Coping with the party season, Roman-style

The season of partying has begun! Io Saturnalia!

“No need to rush: the guests won’t be here for ages.”

…although to be honest I’ve never been terribly confident about social occasions. Nothing illustrates my lack of prowess so well as the time I turned up to a party to find the hostess still in her dressing-gown with a towel around her hair.  And that was in my home country. How much harder must it be to fit into a society where you don’t have the language?

It was certainly a problem for the highly mobile population of the Roman empire. What if you were a Greek-speaker trying to make good in the big city? Or indeed, a Latin-speaker who had moved east and now found all your neighbours chatting away in Greek?

Time to hire a language teacher and practise a little conversation.

Happily for us, some of those ancient conversations have survived. Originally written in Latin and Greek side by side, the “Colloquia” cover all sorts of situations the student is likely to face. Many are obviously for schoolchildren (there’s a lot about washing your face in the morning and saying ‘hello’ to the teacher) but amongst the others are “asking a banker for a loan,” “preparing for a lunch guest,” “afternoons at the baths,” “winning a lawsuit,” “going out to dinner,” and “getting ready for bed”. There are also handy suggestions for acceptable excuses.

The Colloquia give a fresh and delightful insight into the everyday life of the empire, and I’ve just been reading them in Eleanor Dickey’s splendid translation.* They’re full of things that newcomers might have found useful to know, including what to say when things went wrong, such as,

“I haven’t got anything to drink – I asked for wine and nobody gave me any.”

Once the wine is supplied, there’s advice on how to toast one’s fellow-guests and how to thank the host at the end.

Of course not everyone was a partygoer. Someone coping with a relative who had over-indulged might want to say,

“Is this the way to behave when you are a respectable father?”

statue of naked man on couch with cup

 

The following is aimed at slave-owners, but could be useful for parents too:

“Since you were slow to do your job, none of you may go out tonight. And be quiet – I’m going to punish anyone whose voice I hear.”

The passage about lunch reveals how a Roman guest could, unlike me, turn up at the right time every time – even though timekeeping relied largely on sundials and what was, in Britannia at least, an unreliable sun. The invited guest tells his host, “Just send a slave round when you want me to come. I’ll be at home.”  

If only we still did that. Admittedly few of us have servants these days, but a simple phone call would save all that hanging around clutching drinks and making polite conversation while frantic preparations go on in the background. And no hostess would need to apologize for slipping away to put her clothes on.

*”Stories of Daily Life from the Roman World – Extracts from the Ancient Colloquia” by Eleanor Dickey, Cambridge University Press, 2017   ISBN 978-1-316-62728-0  http://www.Cambridge.org  – Highly recommended!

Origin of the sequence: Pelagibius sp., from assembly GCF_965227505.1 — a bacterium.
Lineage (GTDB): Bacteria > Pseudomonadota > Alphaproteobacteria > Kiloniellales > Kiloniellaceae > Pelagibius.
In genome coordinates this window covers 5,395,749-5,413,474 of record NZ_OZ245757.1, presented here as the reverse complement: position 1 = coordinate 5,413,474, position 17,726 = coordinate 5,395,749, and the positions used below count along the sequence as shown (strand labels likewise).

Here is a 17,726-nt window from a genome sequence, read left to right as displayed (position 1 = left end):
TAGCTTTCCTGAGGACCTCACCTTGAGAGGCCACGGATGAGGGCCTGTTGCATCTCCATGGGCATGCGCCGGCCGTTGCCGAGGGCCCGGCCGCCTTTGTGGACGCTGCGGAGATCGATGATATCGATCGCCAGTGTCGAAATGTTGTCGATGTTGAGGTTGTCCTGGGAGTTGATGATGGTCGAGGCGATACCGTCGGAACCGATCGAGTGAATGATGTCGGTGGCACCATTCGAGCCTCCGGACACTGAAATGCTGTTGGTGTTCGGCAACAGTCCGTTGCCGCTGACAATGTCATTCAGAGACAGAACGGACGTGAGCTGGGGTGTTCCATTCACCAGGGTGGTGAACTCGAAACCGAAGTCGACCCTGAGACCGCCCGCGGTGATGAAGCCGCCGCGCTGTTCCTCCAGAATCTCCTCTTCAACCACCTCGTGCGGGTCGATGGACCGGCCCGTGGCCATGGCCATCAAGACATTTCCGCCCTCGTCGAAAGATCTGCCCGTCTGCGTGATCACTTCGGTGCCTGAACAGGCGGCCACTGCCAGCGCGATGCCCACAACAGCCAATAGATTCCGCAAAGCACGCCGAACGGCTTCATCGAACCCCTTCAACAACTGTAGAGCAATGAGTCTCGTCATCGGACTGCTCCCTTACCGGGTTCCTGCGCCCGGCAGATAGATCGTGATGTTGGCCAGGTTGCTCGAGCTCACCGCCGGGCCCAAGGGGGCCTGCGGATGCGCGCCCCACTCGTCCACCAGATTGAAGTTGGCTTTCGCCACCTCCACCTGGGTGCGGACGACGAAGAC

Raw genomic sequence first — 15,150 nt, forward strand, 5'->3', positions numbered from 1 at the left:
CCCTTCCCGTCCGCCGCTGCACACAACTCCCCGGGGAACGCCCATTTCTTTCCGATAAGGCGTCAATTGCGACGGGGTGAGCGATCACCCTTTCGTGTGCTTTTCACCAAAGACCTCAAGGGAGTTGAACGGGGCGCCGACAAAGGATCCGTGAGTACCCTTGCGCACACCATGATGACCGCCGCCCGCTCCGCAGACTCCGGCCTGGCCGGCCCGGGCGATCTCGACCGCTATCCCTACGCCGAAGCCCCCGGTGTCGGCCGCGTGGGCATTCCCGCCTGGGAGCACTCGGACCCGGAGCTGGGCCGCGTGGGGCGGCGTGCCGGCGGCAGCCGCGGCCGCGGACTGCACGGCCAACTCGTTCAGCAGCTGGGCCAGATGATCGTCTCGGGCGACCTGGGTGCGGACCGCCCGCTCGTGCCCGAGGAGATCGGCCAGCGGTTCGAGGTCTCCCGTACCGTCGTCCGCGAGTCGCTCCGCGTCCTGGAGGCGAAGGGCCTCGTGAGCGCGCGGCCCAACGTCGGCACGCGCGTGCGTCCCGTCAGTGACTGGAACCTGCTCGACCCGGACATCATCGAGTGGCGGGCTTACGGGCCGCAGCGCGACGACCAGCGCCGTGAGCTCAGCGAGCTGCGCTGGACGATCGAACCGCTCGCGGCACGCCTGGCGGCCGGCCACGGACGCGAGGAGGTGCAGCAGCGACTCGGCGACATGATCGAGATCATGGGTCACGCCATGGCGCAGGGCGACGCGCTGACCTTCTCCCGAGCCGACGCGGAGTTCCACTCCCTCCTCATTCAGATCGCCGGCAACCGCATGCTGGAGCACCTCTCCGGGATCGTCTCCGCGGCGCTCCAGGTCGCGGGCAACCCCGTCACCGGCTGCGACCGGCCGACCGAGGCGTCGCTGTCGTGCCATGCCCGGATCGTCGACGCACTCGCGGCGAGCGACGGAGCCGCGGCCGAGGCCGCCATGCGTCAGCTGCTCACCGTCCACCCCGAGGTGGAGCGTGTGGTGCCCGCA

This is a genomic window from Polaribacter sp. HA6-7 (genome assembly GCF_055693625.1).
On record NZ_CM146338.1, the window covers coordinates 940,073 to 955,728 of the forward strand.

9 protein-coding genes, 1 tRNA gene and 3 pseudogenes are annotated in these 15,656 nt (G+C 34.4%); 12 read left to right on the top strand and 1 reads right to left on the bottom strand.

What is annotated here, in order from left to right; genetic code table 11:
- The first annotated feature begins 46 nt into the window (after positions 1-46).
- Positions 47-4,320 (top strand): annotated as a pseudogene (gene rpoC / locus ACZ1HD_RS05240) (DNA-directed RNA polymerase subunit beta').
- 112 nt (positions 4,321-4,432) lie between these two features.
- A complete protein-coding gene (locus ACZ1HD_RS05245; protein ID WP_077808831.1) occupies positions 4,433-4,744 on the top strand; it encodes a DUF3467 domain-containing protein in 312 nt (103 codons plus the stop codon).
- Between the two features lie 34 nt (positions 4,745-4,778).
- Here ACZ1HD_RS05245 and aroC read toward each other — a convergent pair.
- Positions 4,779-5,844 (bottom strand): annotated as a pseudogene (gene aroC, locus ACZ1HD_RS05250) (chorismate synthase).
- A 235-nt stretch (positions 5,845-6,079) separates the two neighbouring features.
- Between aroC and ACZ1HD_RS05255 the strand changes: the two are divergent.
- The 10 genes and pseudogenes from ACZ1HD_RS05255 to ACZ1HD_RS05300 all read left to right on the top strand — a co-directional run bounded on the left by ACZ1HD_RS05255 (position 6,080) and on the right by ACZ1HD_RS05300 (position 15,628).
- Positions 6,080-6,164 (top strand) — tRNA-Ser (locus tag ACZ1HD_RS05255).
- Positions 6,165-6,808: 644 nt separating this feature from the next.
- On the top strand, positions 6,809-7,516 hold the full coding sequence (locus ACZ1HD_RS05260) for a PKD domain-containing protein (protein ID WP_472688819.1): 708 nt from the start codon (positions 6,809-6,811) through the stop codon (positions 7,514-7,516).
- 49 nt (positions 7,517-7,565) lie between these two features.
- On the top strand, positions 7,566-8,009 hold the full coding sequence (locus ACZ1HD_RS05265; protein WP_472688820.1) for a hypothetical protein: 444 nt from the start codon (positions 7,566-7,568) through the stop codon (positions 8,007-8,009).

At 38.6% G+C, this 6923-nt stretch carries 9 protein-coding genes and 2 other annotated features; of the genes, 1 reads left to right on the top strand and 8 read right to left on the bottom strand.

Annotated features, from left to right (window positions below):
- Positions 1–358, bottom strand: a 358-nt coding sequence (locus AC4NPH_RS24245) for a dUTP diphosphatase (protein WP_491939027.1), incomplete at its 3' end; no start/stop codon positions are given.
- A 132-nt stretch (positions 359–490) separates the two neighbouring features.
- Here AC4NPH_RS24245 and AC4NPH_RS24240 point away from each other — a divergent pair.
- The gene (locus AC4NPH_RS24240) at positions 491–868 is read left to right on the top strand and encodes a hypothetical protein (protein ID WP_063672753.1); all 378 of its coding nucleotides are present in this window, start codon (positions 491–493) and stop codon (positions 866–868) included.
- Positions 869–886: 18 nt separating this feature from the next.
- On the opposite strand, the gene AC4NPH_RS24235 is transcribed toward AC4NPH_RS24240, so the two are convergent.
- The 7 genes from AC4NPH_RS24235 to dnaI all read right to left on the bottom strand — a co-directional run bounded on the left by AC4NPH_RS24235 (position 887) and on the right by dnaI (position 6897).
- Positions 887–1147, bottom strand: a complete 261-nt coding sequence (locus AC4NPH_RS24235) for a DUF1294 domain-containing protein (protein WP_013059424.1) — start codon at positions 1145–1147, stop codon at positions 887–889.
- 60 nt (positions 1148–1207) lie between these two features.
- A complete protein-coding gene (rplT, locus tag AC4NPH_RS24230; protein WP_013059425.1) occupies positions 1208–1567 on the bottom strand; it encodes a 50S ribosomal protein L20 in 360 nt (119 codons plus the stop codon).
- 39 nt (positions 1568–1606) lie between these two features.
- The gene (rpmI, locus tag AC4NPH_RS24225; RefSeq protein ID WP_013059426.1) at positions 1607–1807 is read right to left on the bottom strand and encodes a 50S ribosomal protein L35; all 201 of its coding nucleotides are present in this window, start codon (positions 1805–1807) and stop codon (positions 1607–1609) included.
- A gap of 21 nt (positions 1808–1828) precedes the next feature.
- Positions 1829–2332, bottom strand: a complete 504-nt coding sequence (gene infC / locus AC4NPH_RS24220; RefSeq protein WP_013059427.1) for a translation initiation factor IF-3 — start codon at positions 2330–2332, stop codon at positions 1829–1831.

15 thoughts on “Coping with the party season, Roman-style

  1. Io Saturnalia Ruth! Thank you for another very interesting post – I will have to have a look at the book “Stories of Ancient Life….” that you mentioned, it sounds fascinating!

  2. very interesting, as ever..
    I find the ordinary day to day trivia fascinating.
    Did women drink their fare share of wine at all in those days?
    I suppose Pompey and Herculaneum give us a great insight. .

    1. I can’t immediately summon any sources, Patrick, but I have the impression that women’s fair share was not deemed to be very large. Although since many wines were thought to be medicinal, some extra indulgence might have been allowed for health reasons. The lady on the left in this painting from Pompeii certainly looks well-medicated. https://goo.gl/images/3PvBuR

  3. Hi Ruth, thanks for the heads up – I’ll buy this book you mention. Sounds like a treasure house of the sort of info about day to day life that I really enjoy.
    Merry Christmas and Happy New Year to you and your family!

  4. Hope you enjoy it, Sarah. Thanks for the good wishes – Merry Christmas and all the best for 2018 to you and yours! (Although if things don’t go as well as you might hope, the book offers a selection of “phrases to use in arguments”!)

  5. Fascinating book! I just ordered a copy. Your description reminded me of a list of words and phrases, apparently intended for medieval Parisian (?) travelers who did not speak Old High German. This was included in Althochdeutsches Lesebuch (Braune/Ebbinghaus) Tübingen 1994. On pages 9-11 we find, for example, #30. Guaz guildo? (quid uis tu?), #32. Ne guez. (nescio), #37 Cver ist? (ubi est?), #69. Haben e gonego. (habeo satis ego), #71. Erro, e guile trenchen (ego uolo bibere.)

    Apart from other interesting things in this list, it may also tell us something about the way the semi vowel u/v was pronounced in Paris.

  6. These dual-language pieces must be a linguist’s delight – thank you, Allan. They also provide so much insight into the needs and aspirations of long-gone students and their teachers. Which, it would seem, are not so very different from our own!

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